Nav: Home

Zipingpu Reservoir reveals climate-tectonics interplay around 2008 Wenchuan earthquake

June 18, 2019

The roles of "climate change" versus "tectonics" that dominate erosion and sediment transport over geological time scales have long been a hot topic in Earth science. How to effectively separate their respective roles is a big challenge, like the famous "chicken or egg" question.

A new study led by Prof. JIN Zhangdong from the Institute of Earth Environment (IEE) of the Chinese Academy of Sciences provided a new insight on the interplay between climate and tectonics from a sediment record in the Zipingpu Reservoir around the 2008 Wenchuan earthquake. The findings were published in Science Advances on June 12.

Infrequent extreme events such as large earthquakes pose hazards and have lasting impacts on landscapes and biogeochemical cycles. Sediments provide valuable records of past events, but unambiguously identifying event deposits is challenging because of nonlinear sediment transport processes and poor age control.

The Zipingpu Reservoir, with annually resolved sediments, provides a unique opportunity to document the link between a large earthquake and its sedimentary signature, because it was completed in September 2004 and is located downstream of the area impacted by the 2008 Wenchuan earthquake.

In October 2016, a 10.89-m sediment core back to the river bed was recovered from the Zipingpu Reservoir. An age model for the core was developed based on the correlation between sedimentary magnetic susceptibility and reservoir water level. The boundary of the 2008 Wenchuan earthquake was then assigned to the core depth of 6.20 m (Fig. 1). This is the first time that a 10-year sediment core was dated to annual resolution.

Based on the precise annual chronology, the roles of a single large earthquake and climate on erosion and sediment transfer were evaluated along with sedimentary and hydrometeorological data. The records demonstrated that the grain size and Rb/Sr ratios of the sediments in the Zipingpu Reservoir responded immediately to the earthquake. However, the changes were muted until two years after the event.

The most obvious seismic signals occurred in 2010 when intense monsoonal runoff facilitated fast material export and drove accumulation of coarser grains and lower Rb/Sr sediments, which were then sustained for several years (Fig. 2).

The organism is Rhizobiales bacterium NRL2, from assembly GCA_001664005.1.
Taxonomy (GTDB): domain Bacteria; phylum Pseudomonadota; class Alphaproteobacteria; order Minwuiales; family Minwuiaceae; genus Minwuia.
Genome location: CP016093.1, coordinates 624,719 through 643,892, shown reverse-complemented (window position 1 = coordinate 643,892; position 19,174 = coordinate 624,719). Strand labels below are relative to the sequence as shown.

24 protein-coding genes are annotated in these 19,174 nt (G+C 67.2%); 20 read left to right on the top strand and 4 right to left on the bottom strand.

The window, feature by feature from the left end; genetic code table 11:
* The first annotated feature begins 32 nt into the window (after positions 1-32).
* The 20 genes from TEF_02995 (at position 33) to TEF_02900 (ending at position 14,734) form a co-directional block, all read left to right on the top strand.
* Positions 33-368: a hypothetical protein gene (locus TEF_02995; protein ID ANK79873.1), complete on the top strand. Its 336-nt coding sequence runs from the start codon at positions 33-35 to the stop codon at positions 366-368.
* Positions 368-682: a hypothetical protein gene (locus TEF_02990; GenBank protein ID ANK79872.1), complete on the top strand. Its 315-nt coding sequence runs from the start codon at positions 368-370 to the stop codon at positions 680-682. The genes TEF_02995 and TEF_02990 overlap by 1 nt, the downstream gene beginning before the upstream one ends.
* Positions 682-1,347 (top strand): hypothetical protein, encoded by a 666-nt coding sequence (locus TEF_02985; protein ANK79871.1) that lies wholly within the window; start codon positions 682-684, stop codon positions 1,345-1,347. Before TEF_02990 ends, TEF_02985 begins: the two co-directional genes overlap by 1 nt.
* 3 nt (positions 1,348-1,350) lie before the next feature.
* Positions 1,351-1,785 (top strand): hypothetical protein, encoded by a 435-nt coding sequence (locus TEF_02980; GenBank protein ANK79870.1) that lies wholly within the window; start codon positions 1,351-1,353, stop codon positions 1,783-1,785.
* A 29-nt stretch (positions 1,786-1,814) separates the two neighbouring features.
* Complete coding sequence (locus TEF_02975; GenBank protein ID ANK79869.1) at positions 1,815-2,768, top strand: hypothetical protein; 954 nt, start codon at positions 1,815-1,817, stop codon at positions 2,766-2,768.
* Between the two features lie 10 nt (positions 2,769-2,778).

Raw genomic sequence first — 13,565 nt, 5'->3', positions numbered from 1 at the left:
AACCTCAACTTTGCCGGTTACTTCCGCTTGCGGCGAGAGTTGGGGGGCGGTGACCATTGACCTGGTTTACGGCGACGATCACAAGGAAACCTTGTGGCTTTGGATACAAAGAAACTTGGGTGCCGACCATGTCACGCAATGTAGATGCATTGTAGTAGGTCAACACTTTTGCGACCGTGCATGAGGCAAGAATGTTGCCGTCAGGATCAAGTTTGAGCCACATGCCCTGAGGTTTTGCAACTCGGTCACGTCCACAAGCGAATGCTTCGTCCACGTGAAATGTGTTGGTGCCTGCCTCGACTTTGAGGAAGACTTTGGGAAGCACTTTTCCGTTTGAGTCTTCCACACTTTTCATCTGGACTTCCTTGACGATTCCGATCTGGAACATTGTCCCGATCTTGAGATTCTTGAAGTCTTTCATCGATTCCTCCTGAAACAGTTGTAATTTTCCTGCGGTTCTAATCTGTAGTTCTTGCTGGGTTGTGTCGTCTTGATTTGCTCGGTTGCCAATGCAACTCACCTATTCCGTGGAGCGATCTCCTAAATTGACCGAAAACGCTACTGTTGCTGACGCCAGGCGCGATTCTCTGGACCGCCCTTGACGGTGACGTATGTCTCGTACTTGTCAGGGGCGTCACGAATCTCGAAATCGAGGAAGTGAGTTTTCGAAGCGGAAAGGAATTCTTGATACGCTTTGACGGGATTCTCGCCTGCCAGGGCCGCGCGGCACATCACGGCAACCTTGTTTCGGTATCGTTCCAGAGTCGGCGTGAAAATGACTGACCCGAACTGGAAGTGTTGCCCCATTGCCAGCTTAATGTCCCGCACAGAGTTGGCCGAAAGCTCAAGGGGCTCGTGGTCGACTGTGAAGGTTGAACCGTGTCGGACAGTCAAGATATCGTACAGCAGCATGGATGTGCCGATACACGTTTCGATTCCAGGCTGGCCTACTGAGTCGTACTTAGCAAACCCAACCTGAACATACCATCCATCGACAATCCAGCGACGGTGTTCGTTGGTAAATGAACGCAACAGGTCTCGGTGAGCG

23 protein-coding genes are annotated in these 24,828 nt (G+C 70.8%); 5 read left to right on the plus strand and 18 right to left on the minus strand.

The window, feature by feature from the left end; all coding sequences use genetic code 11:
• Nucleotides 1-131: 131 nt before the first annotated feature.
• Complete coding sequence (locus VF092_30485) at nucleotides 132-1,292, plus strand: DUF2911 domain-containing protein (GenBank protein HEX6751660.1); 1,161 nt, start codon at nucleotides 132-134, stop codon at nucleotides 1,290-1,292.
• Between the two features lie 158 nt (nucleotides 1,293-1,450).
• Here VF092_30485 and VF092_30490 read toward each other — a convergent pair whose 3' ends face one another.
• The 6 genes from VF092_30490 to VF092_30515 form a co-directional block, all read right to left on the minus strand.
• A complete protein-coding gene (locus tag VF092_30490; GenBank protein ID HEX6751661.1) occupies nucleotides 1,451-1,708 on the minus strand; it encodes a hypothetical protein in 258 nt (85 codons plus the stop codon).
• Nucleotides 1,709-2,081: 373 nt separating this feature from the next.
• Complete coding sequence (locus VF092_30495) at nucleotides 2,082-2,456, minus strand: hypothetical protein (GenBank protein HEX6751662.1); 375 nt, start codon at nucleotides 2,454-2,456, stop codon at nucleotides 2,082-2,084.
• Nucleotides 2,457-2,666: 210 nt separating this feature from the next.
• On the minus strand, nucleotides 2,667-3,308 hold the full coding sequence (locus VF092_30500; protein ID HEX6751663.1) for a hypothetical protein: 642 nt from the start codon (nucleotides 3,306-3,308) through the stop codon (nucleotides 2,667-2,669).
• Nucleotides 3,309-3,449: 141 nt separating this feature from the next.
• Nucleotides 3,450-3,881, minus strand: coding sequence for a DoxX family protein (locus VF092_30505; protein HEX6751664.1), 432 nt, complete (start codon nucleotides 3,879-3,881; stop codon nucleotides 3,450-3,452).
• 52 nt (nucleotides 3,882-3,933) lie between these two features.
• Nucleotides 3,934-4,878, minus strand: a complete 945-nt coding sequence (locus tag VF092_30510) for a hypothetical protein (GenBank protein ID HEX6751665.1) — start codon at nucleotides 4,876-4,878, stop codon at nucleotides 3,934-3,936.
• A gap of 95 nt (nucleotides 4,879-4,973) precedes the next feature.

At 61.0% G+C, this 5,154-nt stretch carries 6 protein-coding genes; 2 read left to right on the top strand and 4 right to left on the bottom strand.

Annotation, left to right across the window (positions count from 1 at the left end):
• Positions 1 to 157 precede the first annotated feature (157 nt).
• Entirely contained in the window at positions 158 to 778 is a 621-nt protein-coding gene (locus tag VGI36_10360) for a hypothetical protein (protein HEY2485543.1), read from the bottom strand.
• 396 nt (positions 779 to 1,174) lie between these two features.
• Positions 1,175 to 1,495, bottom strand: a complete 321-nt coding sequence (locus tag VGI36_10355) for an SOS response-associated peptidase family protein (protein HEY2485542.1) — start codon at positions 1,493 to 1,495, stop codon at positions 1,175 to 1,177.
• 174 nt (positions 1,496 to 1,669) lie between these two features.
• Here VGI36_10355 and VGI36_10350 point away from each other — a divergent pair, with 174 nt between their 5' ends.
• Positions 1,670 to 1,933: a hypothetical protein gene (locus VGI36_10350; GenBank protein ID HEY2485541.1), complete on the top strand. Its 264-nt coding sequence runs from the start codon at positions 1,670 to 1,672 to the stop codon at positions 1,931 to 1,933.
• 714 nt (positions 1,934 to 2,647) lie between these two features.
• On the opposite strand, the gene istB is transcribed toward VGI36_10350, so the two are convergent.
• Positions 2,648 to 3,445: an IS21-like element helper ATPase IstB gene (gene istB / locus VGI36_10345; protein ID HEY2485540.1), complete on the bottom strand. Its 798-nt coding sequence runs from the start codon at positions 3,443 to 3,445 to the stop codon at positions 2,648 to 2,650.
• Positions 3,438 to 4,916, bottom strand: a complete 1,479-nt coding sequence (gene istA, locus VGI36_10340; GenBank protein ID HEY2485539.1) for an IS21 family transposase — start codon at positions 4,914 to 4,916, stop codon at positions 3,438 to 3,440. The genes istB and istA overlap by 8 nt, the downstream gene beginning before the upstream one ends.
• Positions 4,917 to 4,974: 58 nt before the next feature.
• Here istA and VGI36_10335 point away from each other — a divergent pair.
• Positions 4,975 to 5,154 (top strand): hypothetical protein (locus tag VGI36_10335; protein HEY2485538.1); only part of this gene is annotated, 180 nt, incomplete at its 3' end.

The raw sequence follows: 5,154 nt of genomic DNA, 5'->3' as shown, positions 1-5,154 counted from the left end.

The results indicated that, although the earthquake mobilized very large amounts of sediment by landsliding, hydrological forcing was necessary to transport this debris from hillslopes to downstream sediment stores, even in a location proximal to the mountain front.

The delayed response highlighted the role of intense monsoonal rainfall in propagating tectonic signals into sedimentary archives.

This study provides direct evidence that can inform the interpretation of paleorecords and help to illuminate the ways in which sedimentary archives reflect the complex interaction of tectonics and climate in controlling sediment transfer in tectonically active mountain ranges.
-end-


Chinese Academy of Sciences Headquarters

Related Climate Change Articles:

Mysterious climate change
New research findings underline the crucial role that sea ice throughout the Southern Ocean played for atmospheric CO2 in times of rapid climate change in the past.
Mapping the path of climate change
Predicting a major transition, such as climate change, is extremely difficult, but the probabilistic framework developed by the authors is the first step in identifying the path between a shift in two environmental states.
Small change for climate change: Time to increase research funding to save the world
A new study shows that there is a huge disproportion in the level of funding for social science research into the greatest challenge in combating global warming -- how to get individuals and societies to overcome ingrained human habits to make the changes necessary to mitigate climate change.
Sub-national 'climate clubs' could offer key to combating climate change